To be plainly honest and with no disregard to the book, The Tenant of Wildfell Hall wasn’t what I anticipated. Anne Brontë didn’t delve into a ghostly, wintery setting with whispers of the dead. She didn’t mould the tale into a harrowing and deathly mystery on the moorland like her sister’s famous Wuthering Heights. She kept things simple, sensible yet effective – enough to make the reader feel comfortable and interested. It is an insightful story about civilization in the mid-1800’s.
The narrator of the story is Gilbert Markham and the story is a log of the events unfolding around his house following the arrival of the new tenant of Wildfell Hall; a place which is said to be in ruins, with only a few rooms made habitable for the new owner. The tenant is a young widow called Mrs Graham, who is in mourning and has brought her son to mourn in peace in a desolate sanctuary.
Gilbert and his family are an amusing crowd. There’s just him, his mother (similar to Mrs Bennet of Pride and Prejudice in a few examples, in my opinion) and his two siblings; Rose, his 19 year old sister and Fergus. His father is dead, but he sounded like he was a sensible and realistic man, as a contrast to his wife, Mrs Markham, who certainly seems like an idealist!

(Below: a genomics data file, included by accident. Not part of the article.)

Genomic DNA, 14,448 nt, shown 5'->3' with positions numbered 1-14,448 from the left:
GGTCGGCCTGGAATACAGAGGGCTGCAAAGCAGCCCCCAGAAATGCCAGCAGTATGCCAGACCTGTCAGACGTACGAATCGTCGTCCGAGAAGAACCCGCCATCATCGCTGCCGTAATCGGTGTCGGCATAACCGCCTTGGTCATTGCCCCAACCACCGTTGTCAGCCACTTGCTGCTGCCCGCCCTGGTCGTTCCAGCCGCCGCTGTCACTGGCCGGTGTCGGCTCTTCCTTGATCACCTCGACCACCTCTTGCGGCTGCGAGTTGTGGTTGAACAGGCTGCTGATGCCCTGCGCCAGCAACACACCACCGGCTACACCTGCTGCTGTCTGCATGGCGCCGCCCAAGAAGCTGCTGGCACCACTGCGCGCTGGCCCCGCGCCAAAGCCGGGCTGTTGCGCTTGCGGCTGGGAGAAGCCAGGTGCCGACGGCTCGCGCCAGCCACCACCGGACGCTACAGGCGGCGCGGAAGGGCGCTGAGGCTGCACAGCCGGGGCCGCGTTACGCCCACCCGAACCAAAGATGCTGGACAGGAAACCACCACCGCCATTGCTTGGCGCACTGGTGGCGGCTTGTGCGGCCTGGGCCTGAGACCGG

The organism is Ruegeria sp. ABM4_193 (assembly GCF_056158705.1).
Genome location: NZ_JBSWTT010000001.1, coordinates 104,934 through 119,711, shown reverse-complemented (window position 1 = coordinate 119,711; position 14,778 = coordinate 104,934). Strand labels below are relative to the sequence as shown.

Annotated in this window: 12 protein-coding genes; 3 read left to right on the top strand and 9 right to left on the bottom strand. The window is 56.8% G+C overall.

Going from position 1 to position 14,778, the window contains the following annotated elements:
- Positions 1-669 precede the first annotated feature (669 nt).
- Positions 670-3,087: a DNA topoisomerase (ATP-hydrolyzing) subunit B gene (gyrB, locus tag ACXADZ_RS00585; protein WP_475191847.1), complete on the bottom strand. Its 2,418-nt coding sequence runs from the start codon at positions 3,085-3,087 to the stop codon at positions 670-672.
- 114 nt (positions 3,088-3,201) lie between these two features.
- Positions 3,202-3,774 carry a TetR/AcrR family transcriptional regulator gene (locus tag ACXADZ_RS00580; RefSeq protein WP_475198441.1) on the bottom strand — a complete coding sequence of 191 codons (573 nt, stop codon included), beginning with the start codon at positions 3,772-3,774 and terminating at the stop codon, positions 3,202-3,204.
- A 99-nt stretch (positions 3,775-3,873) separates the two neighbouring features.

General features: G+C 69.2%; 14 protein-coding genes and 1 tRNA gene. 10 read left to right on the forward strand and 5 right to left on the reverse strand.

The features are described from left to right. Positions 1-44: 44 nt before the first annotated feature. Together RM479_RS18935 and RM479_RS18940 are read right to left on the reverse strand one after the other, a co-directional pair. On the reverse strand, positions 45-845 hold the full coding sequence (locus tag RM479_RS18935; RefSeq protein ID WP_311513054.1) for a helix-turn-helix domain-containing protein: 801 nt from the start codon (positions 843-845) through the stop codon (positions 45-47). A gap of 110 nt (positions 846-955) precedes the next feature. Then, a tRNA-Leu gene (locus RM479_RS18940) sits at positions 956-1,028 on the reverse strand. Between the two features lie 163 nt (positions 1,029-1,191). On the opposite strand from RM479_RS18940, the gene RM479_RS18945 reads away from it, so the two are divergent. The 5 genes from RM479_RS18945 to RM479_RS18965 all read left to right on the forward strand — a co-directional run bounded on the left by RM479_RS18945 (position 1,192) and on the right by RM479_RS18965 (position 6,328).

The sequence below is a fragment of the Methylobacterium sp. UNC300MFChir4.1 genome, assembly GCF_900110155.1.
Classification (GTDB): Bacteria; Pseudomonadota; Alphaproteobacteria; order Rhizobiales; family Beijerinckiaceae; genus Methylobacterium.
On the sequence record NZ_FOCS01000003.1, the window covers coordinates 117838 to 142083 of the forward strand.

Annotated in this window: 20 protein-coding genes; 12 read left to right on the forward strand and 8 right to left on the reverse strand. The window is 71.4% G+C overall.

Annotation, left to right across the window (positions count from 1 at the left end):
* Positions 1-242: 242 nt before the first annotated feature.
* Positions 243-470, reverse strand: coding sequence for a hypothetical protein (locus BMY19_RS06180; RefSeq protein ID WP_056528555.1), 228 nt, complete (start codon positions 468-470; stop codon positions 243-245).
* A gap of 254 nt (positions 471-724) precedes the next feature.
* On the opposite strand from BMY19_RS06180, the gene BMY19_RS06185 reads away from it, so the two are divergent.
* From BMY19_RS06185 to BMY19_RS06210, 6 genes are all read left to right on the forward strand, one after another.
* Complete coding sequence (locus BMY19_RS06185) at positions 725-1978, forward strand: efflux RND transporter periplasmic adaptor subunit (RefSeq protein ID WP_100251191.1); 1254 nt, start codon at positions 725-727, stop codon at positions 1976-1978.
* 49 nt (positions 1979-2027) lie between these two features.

So I picked up this book because we have delved into the depths of wintertime and in my opinion Christmas is just not Christmas, unaccompanied by a good old cosy classic. We are certainly treated to a lot of cosy descriptions about the winter weather, in this book, which pleased me a lot, especially within the first 80 pages or so. The story went on to spiral into springtime and so on. So yes, admittedly the book went on a bit… My copy is a tiring 500 page story which confirms for me, that people in the 1800s had a lot more time to read than they do nowadays! This book took me ages to get through! The writing is the small and the pages are so thin!
Nevertheless, the text is mostly quite compelling. Not much happens, but it is an intriguing story surrounding the mysterious tenant of Wildfell Hall, and I’d certainly recommend it. 🙂